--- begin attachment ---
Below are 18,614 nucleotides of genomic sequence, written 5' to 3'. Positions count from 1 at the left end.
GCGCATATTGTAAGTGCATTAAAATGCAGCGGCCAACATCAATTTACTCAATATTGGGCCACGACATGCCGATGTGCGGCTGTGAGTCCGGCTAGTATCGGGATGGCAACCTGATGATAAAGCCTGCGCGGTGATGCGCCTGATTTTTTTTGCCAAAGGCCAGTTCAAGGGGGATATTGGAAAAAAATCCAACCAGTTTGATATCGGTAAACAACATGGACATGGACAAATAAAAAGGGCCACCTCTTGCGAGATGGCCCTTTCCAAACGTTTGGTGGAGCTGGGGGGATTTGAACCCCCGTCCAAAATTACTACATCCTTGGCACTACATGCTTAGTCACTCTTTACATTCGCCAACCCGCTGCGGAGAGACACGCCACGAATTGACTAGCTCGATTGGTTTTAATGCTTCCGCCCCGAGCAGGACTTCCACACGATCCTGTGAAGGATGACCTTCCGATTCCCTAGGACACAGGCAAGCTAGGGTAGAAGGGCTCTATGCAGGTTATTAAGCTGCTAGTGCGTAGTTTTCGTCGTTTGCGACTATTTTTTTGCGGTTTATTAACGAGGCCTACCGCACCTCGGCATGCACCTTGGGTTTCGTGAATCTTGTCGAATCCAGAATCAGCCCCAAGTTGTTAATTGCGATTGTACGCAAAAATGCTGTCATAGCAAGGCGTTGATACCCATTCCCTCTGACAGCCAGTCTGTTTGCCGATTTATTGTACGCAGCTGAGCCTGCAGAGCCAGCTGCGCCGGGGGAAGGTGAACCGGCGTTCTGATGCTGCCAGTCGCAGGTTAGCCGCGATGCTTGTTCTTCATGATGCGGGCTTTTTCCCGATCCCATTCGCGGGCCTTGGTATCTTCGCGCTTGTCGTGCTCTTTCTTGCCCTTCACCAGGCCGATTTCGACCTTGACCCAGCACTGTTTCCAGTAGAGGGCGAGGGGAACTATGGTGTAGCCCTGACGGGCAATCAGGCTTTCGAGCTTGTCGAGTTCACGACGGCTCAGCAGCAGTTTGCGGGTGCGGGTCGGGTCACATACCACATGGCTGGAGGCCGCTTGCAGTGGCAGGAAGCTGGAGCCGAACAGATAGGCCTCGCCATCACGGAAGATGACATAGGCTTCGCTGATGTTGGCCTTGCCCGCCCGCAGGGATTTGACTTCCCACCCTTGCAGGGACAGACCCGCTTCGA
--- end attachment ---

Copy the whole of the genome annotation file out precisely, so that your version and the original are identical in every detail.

Below are 18,614 nucleotides of genomic sequence, written 5' to 3'. Positions count from 1 at the left end.
GCGCATATTGTAAGTGCATTAAAATGCAGCGGCCAACATCAATTTACTCAATATTGGGCCACGACATGCCGATGTGCGGCTGTGAGTCCGGCTAGTATCGGGATGGCAACCTGATGATAAAGCCTGCGCGGTGATGCGCCTGATTTTTTTTGCCAAAGGCCAGTTCAAGGGGGATATTGGAAAAAAATCCAACCAGTTTGATATCGGTAAACAACATGGACATGGACAAATAAAAAGGGCCACCTCTTGCGAGATGGCCCTTTCCAAACGTTTGGTGGAGCTGGGGGGATTTGAACCCCCGTCCAAAATTACTACATCCTTGGCACTACATGCTTAGTCACTCTTTACATTCGCCAACCCGCTGCGGAGAGACACGCCACGAATTGACTAGCTCGATTGGTTTTAATGCTTCCGCCCCGAGCAGGACTTCCACACGATCCTGTGAAGGATGACCTTCCGATTCCCTAGGACACAGGCAAGCTAGGGTAGAAGGGCTCTATGCAGGTTATTAAGCTGCTAGTGCGTAGTTTTCGTCGTTTGCGACTATTTTTTTGCGGTTTATTAACGAGGCCTACCGCACCTCGGCATGCACCTTGGGTTTCGTGAATCTTGTCGAATCCAGAATCAGCCCCAAGTTGTTAATTGCGATTGTACGCAAAAATGCTGTCATAGCAAGGCGTTGATACCCATTCCCTCTGACAGCCAGTCTGTTTGCCGATTTATTGTACGCAGCTGAGCCTGCAGAGCCAGCTGCGCCGGGGGAAGGTGAACCGGCGTTCTGATGCTGCCAGTCGCAGGTTAGCCGCGATGCTTGTTCTTCATGATGCGGGCTTTTTCCCGATCCCATTCGCGGGCCTTGGTATCTTCGCGCTTGTCGTGCTCTTTCTTGCCCTTCACCAGGCCGATTTCGACCTTGACCCAGCACTGTTTCCAGTAGAGGGCGAGGGGAACTATGGTGTAGCCCTGACGGGCAATCAGGCTTTCGAGCTTGTCGAGTTCACGACGGCTCAGCAGCAGTTTGCGGGTGCGGGTCGGGTCACATACCACATGGCTGGAGGCCGCTTGCAGTGGCAGGAAGCTGGAGCCGAACAGATAGGCCTCGCCATCACGGAAGATGACATAGGCTTCGCTGATGTTGGCCTTGCCCGCCCGCAGGGATTTGACTTCCCACCCTTGCAGGGACAGACCCGCTTCGA